India can be exasperating but it is never boring. It rarely fails to challenge one’s preconceptions . The monsoons are not the most comfortable time to travel there. Delhi in August can be stiflingly hot and humid. A sucker for punishment I found myself visiting a friend there in 2013 during that very time. Soon it was time to leave.
Rajiv’s chauffeur dropped us off at the Indira Gandhi airport. We were uncharacteristically early and having checked in and got our boarding passes we decided to grab a drink as the boarding time for our flight to Varanasi was 7p.m., a good forty five minutes away. Rajiv was keen to impress me with India’s progress and insisted we have a beer.
“Uncle, we too are modern now,” he declared proudly. All around were pretensions to modernity with American style burger bars, gleaming coffee shops with hissing Barrista coffee machines and uniformed staff in baseball caps…….cafes with aspirational names like Baker Street Café and Lite Bite. There was even a pub. But behind the façade lay the old India. A woman on the neighbouring table secretly reached into her bag to bring out spoons-full of curry and rice and swiftly put them in her mouth hoping nobody would notice. I could see why; we paid a staggering 395 rupees (almost $6.5) for a warm beer. Prices were exorbitant.
“So Uncle, do you think we will be a superpower soon?” It really was a rhetorical question. He went on, “ Of course, we are . We have a space programme. We are a nuclear power too. The West is carping about sending us aid …well, we aren’t asking for it. They can keep it! We’re fully aware that their total aid budget is a tiny fraction of what they spend on dog food. Aid comes with strings, makes the donor feel good about himself and perpetuates dependency.”…and on and on and on he banged. I nodded trying to look attentive while attempting to observe the amazing goings-on around us. Time just slipped by until I sneaked a glance at my watch. It was 2 minutes to 7. I said, “Think we’d better get going, Rajiv”. At this point we heard a voice on the public address system: “ This is the last call for Mr D’Souza and Mr Patel on flight SA105 to Banares. Please proceed to gate 6 immediately!”. That was us they were calling!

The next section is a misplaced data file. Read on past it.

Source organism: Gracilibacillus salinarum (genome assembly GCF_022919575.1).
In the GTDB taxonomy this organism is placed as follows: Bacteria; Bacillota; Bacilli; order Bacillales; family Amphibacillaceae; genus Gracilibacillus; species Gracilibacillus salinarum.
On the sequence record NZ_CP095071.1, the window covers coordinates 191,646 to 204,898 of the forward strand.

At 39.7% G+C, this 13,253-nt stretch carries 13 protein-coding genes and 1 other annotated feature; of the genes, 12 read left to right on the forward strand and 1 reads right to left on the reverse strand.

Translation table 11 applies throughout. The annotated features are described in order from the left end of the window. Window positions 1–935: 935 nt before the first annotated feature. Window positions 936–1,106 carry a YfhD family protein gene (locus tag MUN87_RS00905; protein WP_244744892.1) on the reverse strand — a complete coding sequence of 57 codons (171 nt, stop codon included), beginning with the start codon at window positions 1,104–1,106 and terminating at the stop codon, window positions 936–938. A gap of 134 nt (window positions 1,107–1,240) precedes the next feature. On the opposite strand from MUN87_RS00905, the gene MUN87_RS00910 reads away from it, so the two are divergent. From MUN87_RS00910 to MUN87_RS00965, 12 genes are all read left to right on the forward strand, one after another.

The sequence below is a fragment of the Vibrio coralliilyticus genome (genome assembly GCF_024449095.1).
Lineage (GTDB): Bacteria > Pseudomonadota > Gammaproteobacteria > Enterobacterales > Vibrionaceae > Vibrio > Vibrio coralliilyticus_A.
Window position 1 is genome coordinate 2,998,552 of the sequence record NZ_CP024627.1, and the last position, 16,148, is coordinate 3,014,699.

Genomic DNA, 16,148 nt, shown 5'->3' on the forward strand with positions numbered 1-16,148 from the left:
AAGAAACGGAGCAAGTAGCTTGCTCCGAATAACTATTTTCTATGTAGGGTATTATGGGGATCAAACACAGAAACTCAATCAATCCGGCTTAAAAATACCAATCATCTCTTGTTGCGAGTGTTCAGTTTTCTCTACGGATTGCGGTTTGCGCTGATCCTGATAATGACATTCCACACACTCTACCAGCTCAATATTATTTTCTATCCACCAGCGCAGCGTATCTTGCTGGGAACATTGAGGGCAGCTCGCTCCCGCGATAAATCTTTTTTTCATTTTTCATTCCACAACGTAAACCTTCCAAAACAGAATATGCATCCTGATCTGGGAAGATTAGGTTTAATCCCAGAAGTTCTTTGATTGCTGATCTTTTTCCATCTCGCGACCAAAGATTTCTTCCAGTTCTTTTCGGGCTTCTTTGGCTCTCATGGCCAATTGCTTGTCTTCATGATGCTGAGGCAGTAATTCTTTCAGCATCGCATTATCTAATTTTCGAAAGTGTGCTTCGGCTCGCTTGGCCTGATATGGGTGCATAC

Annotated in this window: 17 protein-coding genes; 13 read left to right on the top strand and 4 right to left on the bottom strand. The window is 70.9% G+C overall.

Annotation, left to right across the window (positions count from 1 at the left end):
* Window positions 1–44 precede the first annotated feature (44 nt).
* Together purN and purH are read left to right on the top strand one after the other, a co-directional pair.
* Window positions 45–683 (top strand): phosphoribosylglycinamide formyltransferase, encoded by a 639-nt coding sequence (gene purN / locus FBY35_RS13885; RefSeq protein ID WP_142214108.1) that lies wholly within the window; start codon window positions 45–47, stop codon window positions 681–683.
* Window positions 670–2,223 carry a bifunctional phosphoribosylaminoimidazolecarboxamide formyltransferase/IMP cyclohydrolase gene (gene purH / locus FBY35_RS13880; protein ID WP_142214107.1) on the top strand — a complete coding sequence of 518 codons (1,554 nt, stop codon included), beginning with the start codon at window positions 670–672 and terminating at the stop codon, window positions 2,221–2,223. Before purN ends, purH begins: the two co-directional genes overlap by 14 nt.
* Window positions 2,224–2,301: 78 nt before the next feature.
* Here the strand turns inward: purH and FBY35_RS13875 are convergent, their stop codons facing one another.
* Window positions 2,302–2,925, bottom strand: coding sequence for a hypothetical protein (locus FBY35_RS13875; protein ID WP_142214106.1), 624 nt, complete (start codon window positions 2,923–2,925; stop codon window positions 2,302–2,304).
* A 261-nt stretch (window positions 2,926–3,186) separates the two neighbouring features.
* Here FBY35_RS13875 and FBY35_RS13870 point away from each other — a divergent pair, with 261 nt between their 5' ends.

We looked at each other in amazement, grabbed our things and dashed for the gate. The uniformed Sikh man in an immaculate white turban at the gate shouted : “ Come on, come on, hurry up Sirs. Come on!” He was like a teacher urging reluctant boys on a wet cross-country run.
“That was never the last call for us. It was the only one…besides, our tickets say the boarding time is 7p.m. and it’s just gone 7!” protested Rajiv.
“This is why we are being calling, Sir. Please don’t argument, Sir….you are holding up plane!” he shouted, feigning anger.
When we got on to the plane, everyone else was seated. We were the last on board. Panting, we dropped into our seats and strapped in. Doors were shut, the flight staff prepared for take-off and then the chief stewardess announced: “ Ladies and Gentlemen, SpiceAir is happy to announce yet another early departure! Have an enjoyable flight.”
We looked at each other, astonished. Did we hear that correctly? Early departure? I looked around; nobody else seemed amused, perturbed or bemused at this announcement.
We then waited strapped in this aircraft, without air conditioning in the stifling Delhi heat for the next forty five minutes. The plane eventually took off at the scheduled time!
As we pierced the clouds I wiped my brow, turned to Rajiv and said: “You know what, Rajiv? India will definitely be a superpower soon.”
He read my ironic smile and we killed ourselves laughing for what seemed like an interminable minute.
*’Uncle’ is a term of respect and endearment in India
*Names, places, times have been changed to protect the identity of people involved.